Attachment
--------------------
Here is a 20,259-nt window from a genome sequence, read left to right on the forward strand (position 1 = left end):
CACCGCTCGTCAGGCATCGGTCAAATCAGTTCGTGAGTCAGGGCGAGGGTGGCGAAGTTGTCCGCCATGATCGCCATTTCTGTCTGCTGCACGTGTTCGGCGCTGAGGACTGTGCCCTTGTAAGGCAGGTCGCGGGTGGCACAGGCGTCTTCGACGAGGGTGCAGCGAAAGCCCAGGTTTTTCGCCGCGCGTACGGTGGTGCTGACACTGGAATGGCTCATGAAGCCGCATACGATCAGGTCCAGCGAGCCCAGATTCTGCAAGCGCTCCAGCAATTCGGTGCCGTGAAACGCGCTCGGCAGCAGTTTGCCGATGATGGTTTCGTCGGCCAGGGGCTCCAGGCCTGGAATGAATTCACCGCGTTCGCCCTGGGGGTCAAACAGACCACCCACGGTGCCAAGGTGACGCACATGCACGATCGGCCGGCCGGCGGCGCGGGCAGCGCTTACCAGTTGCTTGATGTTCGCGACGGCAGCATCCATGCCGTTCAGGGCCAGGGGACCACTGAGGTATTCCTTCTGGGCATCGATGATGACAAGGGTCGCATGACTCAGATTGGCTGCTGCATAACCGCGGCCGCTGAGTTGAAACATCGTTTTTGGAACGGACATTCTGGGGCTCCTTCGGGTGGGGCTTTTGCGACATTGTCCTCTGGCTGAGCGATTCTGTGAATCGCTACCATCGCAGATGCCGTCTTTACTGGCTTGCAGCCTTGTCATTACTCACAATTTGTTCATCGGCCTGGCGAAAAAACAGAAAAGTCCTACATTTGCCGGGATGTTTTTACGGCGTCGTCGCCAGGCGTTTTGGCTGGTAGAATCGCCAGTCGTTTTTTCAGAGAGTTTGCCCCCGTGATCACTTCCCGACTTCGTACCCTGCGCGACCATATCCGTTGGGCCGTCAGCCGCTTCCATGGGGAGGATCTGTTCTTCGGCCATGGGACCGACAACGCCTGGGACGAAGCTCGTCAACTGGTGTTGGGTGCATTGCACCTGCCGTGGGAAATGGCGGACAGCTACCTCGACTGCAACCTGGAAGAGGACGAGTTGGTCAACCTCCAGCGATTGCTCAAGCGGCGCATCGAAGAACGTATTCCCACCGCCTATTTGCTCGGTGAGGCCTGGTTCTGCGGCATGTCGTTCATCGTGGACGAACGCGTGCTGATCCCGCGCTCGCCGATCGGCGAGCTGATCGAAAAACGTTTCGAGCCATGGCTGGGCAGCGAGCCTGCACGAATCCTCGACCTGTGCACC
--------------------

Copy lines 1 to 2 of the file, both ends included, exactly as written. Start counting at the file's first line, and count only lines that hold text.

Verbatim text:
Here is a 20,259-nt window from a genome sequence, read left to right on the forward strand (position 1 = left end):
CACCGCTCGTCAGGCATCGGTCAAATCAGTTCGTGAGTCAGGGCGAGGGTGGCGAAGTTGTCCGCCATGATCGCCATTTCTGTCTGCTGCACGTGTTCGGCGCTGAGGACTGTGCCCTTGTAAGGCAGGTCGCGGGTGGCACAGGCGTCTTCGACGAGGGTGCAGCGAAAGCCCAGGTTTTTCGCCGCGCGTACGGTGGTGCTGACACTGGAATGGCTCATGAAGCCGCATACGATCAGGTCCAGCGAGCCCAGATTCTGCAAGCGCTCCAGCAATTCGGTGCCGTGAAACGCGCTCGGCAGCAGTTTGCCGATGATGGTTTCGTCGGCCAGGGGCTCCAGGCCTGGAATGAATTCACCGCGTTCGCCCTGGGGGTCAAACAGACCACCCACGGTGCCAAGGTGACGCACATGCACGATCGGCCGGCCGGCGGCGCGGGCAGCGCTTACCAGTTGCTTGATGTTCGCGACGGCAGCATCCATGCCGTTCAGGGCCAGGGGACCACTGAGGTATTCCTTCTGGGCATCGATGATGACAAGGGTCGCATGACTCAGATTGGCTGCTGCATAACCGCGGCCGCTGAGTTGAAACATCGTTTTTGGAACGGACATTCTGGGGCTCCTTCGGGTGGGGCTTTTGCGACATTGTCCTCTGGCTGAGCGATTCTGTGAATCGCTACCATCGCAGATGCCGTCTTTACTGGCTTGCAGCCTTGTCATTACTCACAATTTGTTCATCGGCCTGGCGAAAAAACAGAAAAGTCCTACATTTGCCGGGATGTTTTTACGGCGTCGTCGCCAGGCGTTTTGGCTGGTAGAATCGCCAGTCGTTTTTTCAGAGAGTTTGCCCCCGTGATCACTTCCCGACTTCGTACCCTGCGCGACCATATCCGTTGGGCCGTCAGCCGCTTCCATGGGGAGGATCTGTTCTTCGGCCATGGGACCGACAACGCCTGGGACGAAGCTCGTCAACTGGTGTTGGGTGCATTGCACCTGCCGTGGGAAATGGCGGACAGCTACCTCGACTGCAACCTGGAAGAGGACGAGTTGGTCAACCTCCAGCGATTGCTCAAGCGGCGCATCGAAGAACGTATTCCCACCGCCTATTTGCTCGGTGAGGCCTGGTTCTGCGGCATGTCGTTCATCGTGGACGAACGCGTGCTGATCCCGCGCTCGCCGATCGGCGAGCTGATCGAAAAACGTTTCGAGCCATGGCTGGGCAGCGAGCCTGCACGAATCCTCGACCTGTGCACC